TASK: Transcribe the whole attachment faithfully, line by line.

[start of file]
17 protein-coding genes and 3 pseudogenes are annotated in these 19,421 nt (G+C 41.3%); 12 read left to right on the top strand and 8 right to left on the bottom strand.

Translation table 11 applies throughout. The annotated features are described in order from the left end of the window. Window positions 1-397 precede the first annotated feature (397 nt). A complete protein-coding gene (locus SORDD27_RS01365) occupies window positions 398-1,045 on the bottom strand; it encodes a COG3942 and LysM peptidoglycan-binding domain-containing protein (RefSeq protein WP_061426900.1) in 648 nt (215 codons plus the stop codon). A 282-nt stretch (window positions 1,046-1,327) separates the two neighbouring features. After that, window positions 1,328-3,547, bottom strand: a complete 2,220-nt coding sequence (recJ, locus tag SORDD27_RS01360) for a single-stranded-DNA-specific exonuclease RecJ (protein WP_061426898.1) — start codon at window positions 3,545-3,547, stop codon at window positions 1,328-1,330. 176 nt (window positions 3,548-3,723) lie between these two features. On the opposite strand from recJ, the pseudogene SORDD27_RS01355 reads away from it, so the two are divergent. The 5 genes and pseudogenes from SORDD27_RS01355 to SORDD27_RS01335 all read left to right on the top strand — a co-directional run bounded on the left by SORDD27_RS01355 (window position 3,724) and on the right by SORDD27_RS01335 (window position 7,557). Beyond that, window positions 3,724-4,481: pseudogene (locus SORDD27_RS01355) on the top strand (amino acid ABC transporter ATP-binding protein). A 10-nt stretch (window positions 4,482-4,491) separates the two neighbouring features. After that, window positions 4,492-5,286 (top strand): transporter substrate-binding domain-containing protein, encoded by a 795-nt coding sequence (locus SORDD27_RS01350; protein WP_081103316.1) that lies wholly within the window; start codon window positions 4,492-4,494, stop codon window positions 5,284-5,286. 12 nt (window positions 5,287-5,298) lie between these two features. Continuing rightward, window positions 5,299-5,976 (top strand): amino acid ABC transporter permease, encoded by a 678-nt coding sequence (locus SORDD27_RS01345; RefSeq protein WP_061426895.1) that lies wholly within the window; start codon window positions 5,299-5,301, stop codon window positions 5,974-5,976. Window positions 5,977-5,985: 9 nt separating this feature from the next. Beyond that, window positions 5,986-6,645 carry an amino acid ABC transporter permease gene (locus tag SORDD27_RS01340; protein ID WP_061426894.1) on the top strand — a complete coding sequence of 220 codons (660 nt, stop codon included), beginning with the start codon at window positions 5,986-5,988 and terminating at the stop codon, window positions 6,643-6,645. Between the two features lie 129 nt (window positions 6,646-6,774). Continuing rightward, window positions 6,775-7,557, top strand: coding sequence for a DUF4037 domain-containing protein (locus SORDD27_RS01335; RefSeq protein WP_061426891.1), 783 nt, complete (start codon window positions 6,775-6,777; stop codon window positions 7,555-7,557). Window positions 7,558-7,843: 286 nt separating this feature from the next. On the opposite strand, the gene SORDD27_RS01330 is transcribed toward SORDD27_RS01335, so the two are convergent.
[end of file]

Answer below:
17 protein-coding genes and 3 pseudogenes are annotated in these 19,421 nt (G+C 41.3%); 12 read left to right on the top strand and 8 right to left on the bottom strand.

Translation table 11 applies throughout. The annotated features are described in order from the left end of the window. Window positions 1-397 precede the first annotated feature (397 nt). A complete protein-coding gene (locus SORDD27_RS01365) occupies window positions 398-1,045 on the bottom strand; it encodes a COG3942 and LysM peptidoglycan-binding domain-containing protein (RefSeq protein WP_061426900.1) in 648 nt (215 codons plus the stop codon). A 282-nt stretch (window positions 1,046-1,327) separates the two neighbouring features. After that, window positions 1,328-3,547, bottom strand: a complete 2,220-nt coding sequence (recJ, locus tag SORDD27_RS01360) for a single-stranded-DNA-specific exonuclease RecJ (protein WP_061426898.1) — start codon at window positions 3,545-3,547, stop codon at window positions 1,328-1,330. 176 nt (window positions 3,548-3,723) lie between these two features. On the opposite strand from recJ, the pseudogene SORDD27_RS01355 reads away from it, so the two are divergent. The 5 genes and pseudogenes from SORDD27_RS01355 to SORDD27_RS01335 all read left to right on the top strand — a co-directional run bounded on the left by SORDD27_RS01355 (window position 3,724) and on the right by SORDD27_RS01335 (window position 7,557). Beyond that, window positions 3,724-4,481: pseudogene (locus SORDD27_RS01355) on the top strand (amino acid ABC transporter ATP-binding protein). A 10-nt stretch (window positions 4,482-4,491) separates the two neighbouring features. After that, window positions 4,492-5,286 (top strand): transporter substrate-binding domain-containing protein, encoded by a 795-nt coding sequence (locus SORDD27_RS01350; protein WP_081103316.1) that lies wholly within the window; start codon window positions 4,492-4,494, stop codon window positions 5,284-5,286. 12 nt (window positions 5,287-5,298) lie between these two features. Continuing rightward, window positions 5,299-5,976 (top strand): amino acid ABC transporter permease, encoded by a 678-nt coding sequence (locus SORDD27_RS01345; RefSeq protein WP_061426895.1) that lies wholly within the window; start codon window positions 5,299-5,301, stop codon window positions 5,974-5,976. Window positions 5,977-5,985: 9 nt separating this feature from the next. Beyond that, window positions 5,986-6,645 carry an amino acid ABC transporter permease gene (locus tag SORDD27_RS01340; protein ID WP_061426894.1) on the top strand — a complete coding sequence of 220 codons (660 nt, stop codon included), beginning with the start codon at window positions 5,986-5,988 and terminating at the stop codon, window positions 6,643-6,645. Between the two features lie 129 nt (window positions 6,646-6,774). Continuing rightward, window positions 6,775-7,557, top strand: coding sequence for a DUF4037 domain-containing protein (locus SORDD27_RS01335; RefSeq protein WP_061426891.1), 783 nt, complete (start codon window positions 6,775-6,777; stop codon window positions 7,555-7,557). Window positions 7,558-7,843: 286 nt separating this feature from the next. On the opposite strand, the gene SORDD27_RS01330 is transcribed toward SORDD27_RS01335, so the two are convergent.